Sharp About Your Prayers

the challenges, absurdities, and joys of an urban faith

Sharp About Your Prayers header image 1

Summer Reading 2014

June 12th, 2014 · Faith and the City

Summer is upon us. Huzzah!!

With the promise of long days, tall glasses of iced tea (fresh mint in mine!) and blessed moments of respite comes one of the great pleasures in life: summer reading.

Here are a few of the things in my hammock-ready stack:

Christian Wiman, My Bright Abyss: Meditation of a Modern Believer (Farrar, Straus and Giroux, 2013)

A few ago years, Christian Wiman, a well-known poet and the editor ofPoetry magazine, was diagnosed with cancer. While undergoing treatment, Wiman formed a friendship with a pastor in Chicago and re-engaged his Christian faith. In My Bright Abyss, Wiman wrestles with mortality and the beautiful truths of our tradition.

You may remember that My Bright Abyss was on my reading list last summer, too. It’s here again because this book will be the focus of FAPC’s congregational reading project this fall. Wiman will be at FAPC speaking and signing books on Nov. 9. Pick up a copy now: I recommend reading My Bright Abyss a few pages at a time … like a devotional … or a poem. 

Francis Spufford, Unapologetic: Why, Despite Everything, Christianity Can Still Make Surprising Emotional Sense (HarperOne, 2013)

Recommended by my dear friend Constance, this book is a wild, often hilarious, stream-of-consciousness rant against some of the sillier critiques of religion. More importantly, it is a testimony to what it really feels like to inhabit the inner emotions of Christianity. Spufford is smart, edgy, funny and wonderful.

Leif Enger, Peace Like a River (Atlantic Monthly, 2002) 

I have had this on my stack for a while, and now that J.C. Austin is recommending it, too, I am ready to commit. It is, I have been told, a religious road-trip novel set in Minnesota and North Dakota. Perfect!

N.T. Wright, Surprised by Scripture: Engaging Contemporary Issues(HarperOne, 2014) 

New Testament scholar and theologian N.T. Wright always makes me think. I am eager to dig into his latest.

If you have a book to recommend, I still have room on the stack. Please post your faves and raves here. Like introducing someone to a new friend, there are few things better than the suggestion of a good read.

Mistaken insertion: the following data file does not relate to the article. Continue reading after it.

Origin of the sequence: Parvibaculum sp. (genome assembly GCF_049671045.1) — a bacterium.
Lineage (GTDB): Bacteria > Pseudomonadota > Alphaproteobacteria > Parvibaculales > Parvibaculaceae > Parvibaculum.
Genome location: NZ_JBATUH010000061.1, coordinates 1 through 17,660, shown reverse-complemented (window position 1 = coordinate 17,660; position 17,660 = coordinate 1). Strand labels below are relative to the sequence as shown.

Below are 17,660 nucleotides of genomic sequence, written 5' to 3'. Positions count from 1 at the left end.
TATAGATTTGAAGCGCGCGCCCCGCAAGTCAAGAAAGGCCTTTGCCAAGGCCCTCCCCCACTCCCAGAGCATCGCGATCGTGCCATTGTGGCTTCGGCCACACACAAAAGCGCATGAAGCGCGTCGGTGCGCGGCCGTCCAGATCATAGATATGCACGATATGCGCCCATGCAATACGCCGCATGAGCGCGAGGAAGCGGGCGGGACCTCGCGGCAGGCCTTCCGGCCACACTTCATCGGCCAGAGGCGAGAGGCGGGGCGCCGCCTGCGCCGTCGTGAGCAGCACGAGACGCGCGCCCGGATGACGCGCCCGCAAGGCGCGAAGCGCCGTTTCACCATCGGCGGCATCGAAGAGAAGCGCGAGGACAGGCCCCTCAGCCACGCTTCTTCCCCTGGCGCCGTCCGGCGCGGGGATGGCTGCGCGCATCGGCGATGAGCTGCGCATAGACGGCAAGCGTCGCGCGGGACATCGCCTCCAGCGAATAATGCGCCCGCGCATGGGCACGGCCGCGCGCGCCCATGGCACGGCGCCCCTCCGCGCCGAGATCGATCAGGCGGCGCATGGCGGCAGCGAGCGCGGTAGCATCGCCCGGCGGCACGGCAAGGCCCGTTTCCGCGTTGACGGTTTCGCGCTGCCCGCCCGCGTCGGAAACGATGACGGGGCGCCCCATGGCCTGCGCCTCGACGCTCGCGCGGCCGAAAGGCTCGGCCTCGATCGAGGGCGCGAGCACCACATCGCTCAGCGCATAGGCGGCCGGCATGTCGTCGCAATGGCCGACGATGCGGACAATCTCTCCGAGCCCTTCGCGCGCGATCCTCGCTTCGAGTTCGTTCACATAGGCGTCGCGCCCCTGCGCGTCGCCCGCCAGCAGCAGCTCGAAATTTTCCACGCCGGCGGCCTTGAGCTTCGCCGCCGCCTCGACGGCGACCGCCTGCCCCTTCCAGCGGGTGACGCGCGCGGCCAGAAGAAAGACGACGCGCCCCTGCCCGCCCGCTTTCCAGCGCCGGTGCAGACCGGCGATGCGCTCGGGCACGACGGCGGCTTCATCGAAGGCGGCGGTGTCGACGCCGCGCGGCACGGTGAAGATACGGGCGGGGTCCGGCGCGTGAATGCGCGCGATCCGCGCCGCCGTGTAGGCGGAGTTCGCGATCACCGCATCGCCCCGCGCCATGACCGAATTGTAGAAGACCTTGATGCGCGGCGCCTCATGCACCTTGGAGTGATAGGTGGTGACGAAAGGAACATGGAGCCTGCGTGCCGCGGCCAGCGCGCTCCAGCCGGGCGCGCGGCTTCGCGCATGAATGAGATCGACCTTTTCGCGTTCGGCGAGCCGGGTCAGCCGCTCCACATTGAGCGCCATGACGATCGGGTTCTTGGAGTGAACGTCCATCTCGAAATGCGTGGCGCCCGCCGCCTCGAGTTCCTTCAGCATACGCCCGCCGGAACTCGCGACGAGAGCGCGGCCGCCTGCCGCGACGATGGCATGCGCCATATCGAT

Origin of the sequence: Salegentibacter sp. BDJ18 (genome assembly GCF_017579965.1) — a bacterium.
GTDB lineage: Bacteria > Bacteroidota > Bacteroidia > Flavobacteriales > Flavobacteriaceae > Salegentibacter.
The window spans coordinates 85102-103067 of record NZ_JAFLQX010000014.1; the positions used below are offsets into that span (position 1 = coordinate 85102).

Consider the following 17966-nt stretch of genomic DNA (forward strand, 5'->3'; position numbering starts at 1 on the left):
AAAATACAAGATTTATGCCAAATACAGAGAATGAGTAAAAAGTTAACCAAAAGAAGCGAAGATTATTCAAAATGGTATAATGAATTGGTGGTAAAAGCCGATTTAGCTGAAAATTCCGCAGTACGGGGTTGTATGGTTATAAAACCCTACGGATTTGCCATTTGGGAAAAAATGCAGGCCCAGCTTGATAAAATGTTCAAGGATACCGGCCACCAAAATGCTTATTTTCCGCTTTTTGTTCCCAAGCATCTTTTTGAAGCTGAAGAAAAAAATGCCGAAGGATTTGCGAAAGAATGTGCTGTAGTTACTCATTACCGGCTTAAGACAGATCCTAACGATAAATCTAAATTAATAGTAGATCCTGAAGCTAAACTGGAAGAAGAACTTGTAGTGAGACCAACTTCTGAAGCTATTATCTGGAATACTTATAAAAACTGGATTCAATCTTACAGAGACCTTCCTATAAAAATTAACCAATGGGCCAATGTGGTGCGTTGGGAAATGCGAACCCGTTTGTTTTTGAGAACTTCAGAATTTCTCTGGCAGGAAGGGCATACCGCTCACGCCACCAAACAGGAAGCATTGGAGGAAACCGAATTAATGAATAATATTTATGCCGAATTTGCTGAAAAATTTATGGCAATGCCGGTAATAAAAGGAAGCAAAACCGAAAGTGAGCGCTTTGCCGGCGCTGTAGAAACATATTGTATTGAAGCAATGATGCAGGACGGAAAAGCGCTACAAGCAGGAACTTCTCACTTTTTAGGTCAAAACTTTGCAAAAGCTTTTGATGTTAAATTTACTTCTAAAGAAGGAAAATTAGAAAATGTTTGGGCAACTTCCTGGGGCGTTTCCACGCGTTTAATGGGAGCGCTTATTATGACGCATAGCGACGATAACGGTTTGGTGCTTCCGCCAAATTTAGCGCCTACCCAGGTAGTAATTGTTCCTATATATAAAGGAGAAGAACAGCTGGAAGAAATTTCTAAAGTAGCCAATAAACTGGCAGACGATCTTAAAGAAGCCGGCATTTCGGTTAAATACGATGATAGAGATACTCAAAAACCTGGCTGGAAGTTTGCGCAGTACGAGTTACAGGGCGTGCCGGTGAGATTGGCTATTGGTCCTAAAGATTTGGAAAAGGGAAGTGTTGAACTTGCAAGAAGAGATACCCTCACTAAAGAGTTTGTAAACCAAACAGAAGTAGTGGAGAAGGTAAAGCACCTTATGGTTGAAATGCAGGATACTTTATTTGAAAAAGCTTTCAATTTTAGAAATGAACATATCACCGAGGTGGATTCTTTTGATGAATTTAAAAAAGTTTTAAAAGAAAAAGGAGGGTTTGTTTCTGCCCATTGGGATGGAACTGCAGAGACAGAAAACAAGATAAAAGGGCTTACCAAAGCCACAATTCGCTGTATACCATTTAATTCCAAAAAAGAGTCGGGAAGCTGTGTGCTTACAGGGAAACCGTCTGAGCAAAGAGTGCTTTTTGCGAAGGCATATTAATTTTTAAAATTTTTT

See you in worship,

SBJ

→ 3 CommentsTags:·····

What Does Grace Feel Like?

June 12th, 2014 · Faith and the City

A good friend and I have been emailing back and forth on the subject of grace. We have been considering whether grace feels good?

Seems like a no-brainer, right? Of course, grace feels good.

FOCYet, southern author and short-story virtuoso, Flannery O’Connor consistently suggested that grace is not a warm-fuzzy feeling, but is more akin to a hard knock on the head–something that wakes us up and frees us from the worst things that shackle our souls.

In a similar vein, I came across this quotation from C.S. Lewis:

“Imagine yourself as a living house. God comes in to rebuild that house. At first, perhaps, you can understand what He is doing. He is getting the drains right and stopping the leaks in the roof and so on; you knew that those jobs needed doing and so you are not surprised. But presently He starts knocking the house about in a way that hurts abominably and does not seem to make any sense. What on earth is He up to? The explanation is that He is building quite a different house from the one you thought of – throwing out a new wing here, putting on an extra floor there, running up towers, making courtyards. You thought you were being made into a decent little cottage: but He is building a palace. He intends to come and live in it Himself.”